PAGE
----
New Trend in Home Births: Vaginal Knitting

By E. R. Catalano of Zoe vs. the Universe

The end result of most uncomplicated labors is a child. But by the time her daughter was born, Deanna Hargrove, 37, of Woodstock, NY, also had two sets of booties and the beginnings of a sweater.

Ms. Hargrove says she is a pioneer of the new trend in home births: vaginal knitting.

For Ms. Hargrove, the seed was planted over a year ago when her knitting group made the move from the more traditional knitting (without vaginal involvement) to vaginal knitting at the urging of the group’s leader, Sabine Moonstone. And since that time, the group had found their joint expression and celebration of the female body self-actualizing.

Ms. Moonstone had come across vaginal knitting while surfing the Internet. Her daily Google search for “female empowerment” led her to a short video that featured a “craftivist” knitting from a skein of yarn inserted in her vagina. The woman knitted for 28 days straight—through her cycle—as a performance art piece. Ms. Moonstone was intrigued.

Since it can be done even on one’s period, the women in Ms. Hargrove’s group—which, besides Ms. Moonstone, also includes sisters Gwendolyn Kirsch and Melanie Kirsch-Lowe—tried to get their periods to sync so that together, in one session, they could knit a raglan-sleeve sweater.

“We wanted our courses to be consistent,” Ms. Kirsch-Lowe said, then added, “Both meanings.”

But before the synchronization could occur, Ms. Hargrove became pregnant.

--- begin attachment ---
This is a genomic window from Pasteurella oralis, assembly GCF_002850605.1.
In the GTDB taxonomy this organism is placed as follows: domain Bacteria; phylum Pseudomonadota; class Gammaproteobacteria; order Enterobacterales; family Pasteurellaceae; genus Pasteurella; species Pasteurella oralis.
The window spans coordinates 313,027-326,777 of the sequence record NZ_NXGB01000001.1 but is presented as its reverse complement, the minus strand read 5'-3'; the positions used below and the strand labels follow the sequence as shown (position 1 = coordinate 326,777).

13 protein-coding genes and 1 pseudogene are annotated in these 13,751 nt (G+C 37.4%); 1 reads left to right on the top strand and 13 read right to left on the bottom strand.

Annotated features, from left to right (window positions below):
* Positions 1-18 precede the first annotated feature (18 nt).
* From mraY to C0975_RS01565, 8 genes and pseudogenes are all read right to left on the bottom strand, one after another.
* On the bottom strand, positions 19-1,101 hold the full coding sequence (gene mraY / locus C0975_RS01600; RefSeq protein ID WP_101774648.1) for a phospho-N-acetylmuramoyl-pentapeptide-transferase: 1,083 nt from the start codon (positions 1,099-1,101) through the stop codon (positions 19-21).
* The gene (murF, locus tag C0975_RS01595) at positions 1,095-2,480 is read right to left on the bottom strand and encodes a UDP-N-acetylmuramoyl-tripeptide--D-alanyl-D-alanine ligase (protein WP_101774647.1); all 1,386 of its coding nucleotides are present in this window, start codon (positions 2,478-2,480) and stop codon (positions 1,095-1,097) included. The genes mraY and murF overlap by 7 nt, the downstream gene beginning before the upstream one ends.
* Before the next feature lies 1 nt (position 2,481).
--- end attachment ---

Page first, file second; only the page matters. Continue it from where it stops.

The health benefits of knitting are well known. Knitting can be a way to reduce stress and manage pain. So the expectant mother decided that when her time came, besides having her doula (also Ms. Moonstone) and midwife in attendance in the refurbished farmhouse she and her partner called home, she’d also invite the rest of her sewing circle.

Since her own vagina would be otherwise occupied (again, both meanings), Ms. Kirsch and Ms. Kirsch-Lowe would loan their own lady vessels, and Ms. Hargrove would use the two strands uncoiling from the sisters’ vulvas to create a handcrafted item or two while she labored.

Irene Barrow, midwife, said she’d never seen a vaginal knitting home birth before but felt it went very well. “Deanna’s very skilled. I almost thought of commissioning a scarf, but then I thought, as far as personal touches go, it might be too personal.”

David Moore, partner and expectant father, was also in attendance, though he kept going in and out of the room on various, obviously made-up, errands. Finally he admitted he “felt a bit out of place,” was “afraid of getting tangled in the thread,” and that he “didn’t know where to look.”

When it came time to push, Ms. Hargrove simply cast off and bore down. Minutes later, their daughter, Serene Truth Hargrove-Moore was born.

This is the couple’s first child, and Ms. Hargrove is happy with how it went.

“Next time I’ll knit from my own vagina, and when I’m ready to push, I hope to time it so that my baby’s head can be birthed right into a little sleeping cap that I will have just finished knitting.”

Ms. Barrow said she hopes that was the hormones talking.


About the Author

E. R. Catalano is a writer and mother of one evil mastermind living in Brooklyn, NY. She writes a humor blog at She is a contributor to The Bigger Book of Parenting Tweets and the forthcoming Lose the Cape: Never Will I Ever, and her humorous essays have appeared on Scary Mommy, In the Powder Room, Club Mid, BLUNTmoms, and Mamapedia. You can follow her on Twitter at @zoevsuniverse and on Facebook.